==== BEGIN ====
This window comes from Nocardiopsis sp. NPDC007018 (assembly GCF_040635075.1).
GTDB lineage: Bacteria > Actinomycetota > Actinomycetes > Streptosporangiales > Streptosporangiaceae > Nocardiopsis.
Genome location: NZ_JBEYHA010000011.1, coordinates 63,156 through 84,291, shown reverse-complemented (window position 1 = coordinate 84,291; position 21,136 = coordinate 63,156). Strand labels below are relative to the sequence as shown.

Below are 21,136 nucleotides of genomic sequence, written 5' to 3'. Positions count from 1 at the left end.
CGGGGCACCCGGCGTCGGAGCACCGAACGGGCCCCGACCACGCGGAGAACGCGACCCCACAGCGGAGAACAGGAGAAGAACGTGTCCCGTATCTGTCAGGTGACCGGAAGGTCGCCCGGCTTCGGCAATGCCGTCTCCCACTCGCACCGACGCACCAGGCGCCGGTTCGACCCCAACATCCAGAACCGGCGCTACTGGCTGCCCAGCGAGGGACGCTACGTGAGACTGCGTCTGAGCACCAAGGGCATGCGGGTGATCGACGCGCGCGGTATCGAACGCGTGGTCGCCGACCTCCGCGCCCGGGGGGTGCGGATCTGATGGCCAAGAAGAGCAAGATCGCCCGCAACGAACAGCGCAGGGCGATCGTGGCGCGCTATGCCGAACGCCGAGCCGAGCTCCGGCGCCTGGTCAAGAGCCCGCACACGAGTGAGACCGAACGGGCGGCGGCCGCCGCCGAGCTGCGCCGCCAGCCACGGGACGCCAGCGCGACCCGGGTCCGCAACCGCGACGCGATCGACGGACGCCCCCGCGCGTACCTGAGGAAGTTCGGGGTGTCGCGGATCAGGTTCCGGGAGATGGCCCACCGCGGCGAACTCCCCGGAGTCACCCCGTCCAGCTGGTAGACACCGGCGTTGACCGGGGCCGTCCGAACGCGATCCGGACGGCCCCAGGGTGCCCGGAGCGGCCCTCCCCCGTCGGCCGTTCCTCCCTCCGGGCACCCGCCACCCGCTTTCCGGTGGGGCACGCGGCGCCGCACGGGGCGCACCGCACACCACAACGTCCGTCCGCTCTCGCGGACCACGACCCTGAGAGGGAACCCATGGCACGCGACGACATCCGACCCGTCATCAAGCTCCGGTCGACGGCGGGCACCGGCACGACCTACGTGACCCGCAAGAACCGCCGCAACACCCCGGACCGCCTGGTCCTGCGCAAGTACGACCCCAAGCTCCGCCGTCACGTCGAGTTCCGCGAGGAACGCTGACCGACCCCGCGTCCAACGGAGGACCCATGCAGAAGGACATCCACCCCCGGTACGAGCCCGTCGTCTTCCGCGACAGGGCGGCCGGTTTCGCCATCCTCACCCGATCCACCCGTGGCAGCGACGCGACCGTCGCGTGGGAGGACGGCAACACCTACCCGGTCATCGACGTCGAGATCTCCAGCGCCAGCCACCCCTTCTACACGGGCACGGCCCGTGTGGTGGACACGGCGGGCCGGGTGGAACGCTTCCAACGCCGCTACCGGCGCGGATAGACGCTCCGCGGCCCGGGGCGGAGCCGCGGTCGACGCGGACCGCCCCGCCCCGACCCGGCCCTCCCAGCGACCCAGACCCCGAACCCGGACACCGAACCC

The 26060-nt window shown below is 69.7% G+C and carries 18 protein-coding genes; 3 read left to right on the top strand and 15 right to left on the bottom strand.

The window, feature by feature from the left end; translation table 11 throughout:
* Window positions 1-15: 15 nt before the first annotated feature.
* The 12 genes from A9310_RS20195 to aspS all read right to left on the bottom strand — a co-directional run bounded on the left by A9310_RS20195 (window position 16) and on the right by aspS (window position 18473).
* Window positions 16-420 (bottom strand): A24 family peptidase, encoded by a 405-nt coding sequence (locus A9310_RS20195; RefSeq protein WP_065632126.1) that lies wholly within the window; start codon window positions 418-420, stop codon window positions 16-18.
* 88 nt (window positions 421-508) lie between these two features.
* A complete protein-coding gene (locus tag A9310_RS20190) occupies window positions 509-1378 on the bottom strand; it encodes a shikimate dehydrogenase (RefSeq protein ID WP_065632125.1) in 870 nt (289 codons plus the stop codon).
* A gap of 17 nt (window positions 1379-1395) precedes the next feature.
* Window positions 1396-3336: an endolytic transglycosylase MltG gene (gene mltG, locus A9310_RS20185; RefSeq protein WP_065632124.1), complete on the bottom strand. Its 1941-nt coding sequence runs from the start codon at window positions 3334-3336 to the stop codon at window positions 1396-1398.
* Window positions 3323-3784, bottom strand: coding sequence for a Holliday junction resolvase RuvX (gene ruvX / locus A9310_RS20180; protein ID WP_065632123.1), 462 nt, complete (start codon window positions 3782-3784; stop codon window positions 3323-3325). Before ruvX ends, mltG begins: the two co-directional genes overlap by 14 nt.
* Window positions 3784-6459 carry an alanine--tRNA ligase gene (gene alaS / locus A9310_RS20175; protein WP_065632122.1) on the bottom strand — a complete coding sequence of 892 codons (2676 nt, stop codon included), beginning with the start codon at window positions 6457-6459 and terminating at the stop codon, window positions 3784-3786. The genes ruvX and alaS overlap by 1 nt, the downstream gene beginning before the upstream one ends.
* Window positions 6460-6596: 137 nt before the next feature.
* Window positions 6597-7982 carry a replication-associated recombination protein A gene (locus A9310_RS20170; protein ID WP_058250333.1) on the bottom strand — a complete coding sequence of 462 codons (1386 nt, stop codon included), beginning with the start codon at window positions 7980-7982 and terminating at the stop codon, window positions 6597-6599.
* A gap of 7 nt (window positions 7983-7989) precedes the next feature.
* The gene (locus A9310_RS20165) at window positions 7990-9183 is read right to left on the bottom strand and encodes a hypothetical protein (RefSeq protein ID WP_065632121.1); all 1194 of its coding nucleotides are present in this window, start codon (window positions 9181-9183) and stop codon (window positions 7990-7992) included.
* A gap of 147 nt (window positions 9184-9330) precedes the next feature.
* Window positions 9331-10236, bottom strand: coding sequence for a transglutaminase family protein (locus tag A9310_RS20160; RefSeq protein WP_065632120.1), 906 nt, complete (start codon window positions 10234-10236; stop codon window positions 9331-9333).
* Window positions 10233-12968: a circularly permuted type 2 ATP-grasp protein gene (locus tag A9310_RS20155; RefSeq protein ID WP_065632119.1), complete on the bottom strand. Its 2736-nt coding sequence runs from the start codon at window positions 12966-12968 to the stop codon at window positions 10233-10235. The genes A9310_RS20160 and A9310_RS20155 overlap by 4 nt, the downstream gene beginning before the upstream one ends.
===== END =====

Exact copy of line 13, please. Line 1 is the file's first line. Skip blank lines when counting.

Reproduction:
* A gap of 17 nt (window positions 1379-1395) precedes the next feature.